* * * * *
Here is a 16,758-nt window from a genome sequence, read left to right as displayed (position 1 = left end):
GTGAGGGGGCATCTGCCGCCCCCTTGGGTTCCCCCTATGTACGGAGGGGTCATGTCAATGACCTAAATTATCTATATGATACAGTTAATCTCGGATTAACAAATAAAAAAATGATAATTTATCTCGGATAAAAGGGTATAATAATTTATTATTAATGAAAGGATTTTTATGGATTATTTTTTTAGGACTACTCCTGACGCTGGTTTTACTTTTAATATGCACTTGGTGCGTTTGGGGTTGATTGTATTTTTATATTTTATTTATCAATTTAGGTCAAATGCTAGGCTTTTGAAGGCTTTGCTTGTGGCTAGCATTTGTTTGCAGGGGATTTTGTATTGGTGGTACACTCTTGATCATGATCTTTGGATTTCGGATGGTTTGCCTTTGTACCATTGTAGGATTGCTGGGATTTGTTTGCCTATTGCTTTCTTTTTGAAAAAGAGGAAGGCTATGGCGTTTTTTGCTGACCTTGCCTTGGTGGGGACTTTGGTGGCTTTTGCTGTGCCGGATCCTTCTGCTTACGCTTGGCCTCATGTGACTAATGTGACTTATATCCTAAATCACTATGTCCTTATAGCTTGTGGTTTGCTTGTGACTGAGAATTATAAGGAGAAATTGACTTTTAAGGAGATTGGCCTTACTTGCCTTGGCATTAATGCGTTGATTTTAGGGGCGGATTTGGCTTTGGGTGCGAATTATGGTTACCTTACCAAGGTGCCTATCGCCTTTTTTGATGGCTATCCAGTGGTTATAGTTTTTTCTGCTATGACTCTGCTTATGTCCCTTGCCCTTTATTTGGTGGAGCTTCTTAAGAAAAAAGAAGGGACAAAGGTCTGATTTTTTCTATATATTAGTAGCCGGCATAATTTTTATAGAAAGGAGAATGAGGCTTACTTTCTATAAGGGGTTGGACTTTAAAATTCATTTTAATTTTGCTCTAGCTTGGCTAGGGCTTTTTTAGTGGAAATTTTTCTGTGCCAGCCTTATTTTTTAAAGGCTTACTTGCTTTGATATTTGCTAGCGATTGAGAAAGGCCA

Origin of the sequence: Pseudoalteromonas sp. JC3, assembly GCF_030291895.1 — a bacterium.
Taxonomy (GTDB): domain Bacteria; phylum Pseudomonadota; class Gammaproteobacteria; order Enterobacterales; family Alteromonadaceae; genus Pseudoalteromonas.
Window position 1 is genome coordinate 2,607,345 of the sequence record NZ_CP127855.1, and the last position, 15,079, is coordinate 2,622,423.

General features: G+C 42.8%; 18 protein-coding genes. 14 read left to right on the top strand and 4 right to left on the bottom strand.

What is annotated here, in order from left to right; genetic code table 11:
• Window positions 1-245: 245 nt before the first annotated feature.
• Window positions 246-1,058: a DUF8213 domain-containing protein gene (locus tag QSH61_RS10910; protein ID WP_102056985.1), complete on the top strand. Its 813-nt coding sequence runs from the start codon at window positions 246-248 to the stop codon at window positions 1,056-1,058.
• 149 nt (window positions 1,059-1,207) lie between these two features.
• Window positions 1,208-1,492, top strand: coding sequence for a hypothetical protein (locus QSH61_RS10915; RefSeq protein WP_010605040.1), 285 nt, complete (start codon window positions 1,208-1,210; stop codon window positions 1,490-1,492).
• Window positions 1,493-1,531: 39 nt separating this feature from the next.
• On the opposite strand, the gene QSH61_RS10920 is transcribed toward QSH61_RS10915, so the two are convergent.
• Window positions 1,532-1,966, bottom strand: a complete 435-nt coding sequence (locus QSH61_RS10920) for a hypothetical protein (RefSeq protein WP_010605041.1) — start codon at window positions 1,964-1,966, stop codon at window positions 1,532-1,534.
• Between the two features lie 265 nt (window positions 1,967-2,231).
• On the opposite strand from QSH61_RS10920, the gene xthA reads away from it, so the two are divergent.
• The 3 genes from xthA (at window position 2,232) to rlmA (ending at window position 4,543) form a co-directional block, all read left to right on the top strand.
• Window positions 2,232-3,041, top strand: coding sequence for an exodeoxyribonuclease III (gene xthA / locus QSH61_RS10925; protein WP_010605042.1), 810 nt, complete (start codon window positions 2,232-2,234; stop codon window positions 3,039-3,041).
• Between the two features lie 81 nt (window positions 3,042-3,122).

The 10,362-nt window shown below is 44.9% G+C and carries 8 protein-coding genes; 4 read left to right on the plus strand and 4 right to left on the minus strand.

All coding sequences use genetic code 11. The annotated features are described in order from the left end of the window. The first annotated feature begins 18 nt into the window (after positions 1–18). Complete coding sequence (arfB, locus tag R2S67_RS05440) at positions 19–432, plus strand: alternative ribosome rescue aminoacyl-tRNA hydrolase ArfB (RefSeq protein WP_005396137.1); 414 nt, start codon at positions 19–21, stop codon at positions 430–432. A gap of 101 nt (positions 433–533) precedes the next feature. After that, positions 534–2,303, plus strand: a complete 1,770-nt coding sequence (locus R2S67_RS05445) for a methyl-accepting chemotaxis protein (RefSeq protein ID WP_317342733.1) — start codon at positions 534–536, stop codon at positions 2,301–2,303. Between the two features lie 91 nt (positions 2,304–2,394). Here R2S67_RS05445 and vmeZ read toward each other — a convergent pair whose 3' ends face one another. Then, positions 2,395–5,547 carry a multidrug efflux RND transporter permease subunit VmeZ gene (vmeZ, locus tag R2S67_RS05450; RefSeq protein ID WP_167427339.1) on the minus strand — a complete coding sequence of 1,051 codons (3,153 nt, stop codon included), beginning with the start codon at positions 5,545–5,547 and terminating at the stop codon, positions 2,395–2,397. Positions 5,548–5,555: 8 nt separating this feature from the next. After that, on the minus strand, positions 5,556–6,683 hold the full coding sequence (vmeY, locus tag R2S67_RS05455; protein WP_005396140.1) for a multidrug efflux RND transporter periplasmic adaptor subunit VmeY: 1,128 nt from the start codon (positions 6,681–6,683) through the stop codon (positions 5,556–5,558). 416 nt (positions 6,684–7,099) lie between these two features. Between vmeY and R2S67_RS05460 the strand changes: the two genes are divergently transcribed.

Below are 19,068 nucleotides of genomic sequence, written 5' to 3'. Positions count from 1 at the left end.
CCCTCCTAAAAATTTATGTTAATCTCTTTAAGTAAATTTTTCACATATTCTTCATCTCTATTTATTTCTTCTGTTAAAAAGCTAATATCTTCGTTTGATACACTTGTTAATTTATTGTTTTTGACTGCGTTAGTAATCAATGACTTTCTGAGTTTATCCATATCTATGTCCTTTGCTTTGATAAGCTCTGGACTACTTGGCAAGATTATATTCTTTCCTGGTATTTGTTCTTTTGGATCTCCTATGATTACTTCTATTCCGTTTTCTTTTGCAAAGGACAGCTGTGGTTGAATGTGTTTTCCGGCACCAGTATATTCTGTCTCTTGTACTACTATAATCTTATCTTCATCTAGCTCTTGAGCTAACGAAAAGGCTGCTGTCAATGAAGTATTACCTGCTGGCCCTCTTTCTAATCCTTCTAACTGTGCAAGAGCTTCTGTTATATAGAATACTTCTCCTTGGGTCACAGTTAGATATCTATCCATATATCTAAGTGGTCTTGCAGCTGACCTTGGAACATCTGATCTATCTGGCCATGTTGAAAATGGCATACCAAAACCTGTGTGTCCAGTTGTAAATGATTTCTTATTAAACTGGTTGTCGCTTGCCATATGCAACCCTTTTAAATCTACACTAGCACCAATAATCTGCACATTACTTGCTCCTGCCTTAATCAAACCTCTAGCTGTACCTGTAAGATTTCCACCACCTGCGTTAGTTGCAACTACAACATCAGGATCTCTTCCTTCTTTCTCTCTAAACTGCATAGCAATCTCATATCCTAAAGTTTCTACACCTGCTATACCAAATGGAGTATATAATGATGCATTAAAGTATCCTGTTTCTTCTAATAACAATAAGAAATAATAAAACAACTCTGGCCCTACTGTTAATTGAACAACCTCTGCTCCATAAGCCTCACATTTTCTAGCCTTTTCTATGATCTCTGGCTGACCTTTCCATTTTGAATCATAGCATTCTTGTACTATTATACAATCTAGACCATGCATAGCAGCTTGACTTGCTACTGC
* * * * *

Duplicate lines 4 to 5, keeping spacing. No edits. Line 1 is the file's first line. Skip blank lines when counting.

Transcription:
Taxonomy (GTDB): domain Bacteria; phylum Pseudomonadota; class Gammaproteobacteria; order Enterobacterales; family Alteromonadaceae; genus Pseudoalteromonas.
Window position 1 is genome coordinate 2,607,345 of the sequence record NZ_CP127855.1, and the last position, 15,079, is coordinate 2,622,423.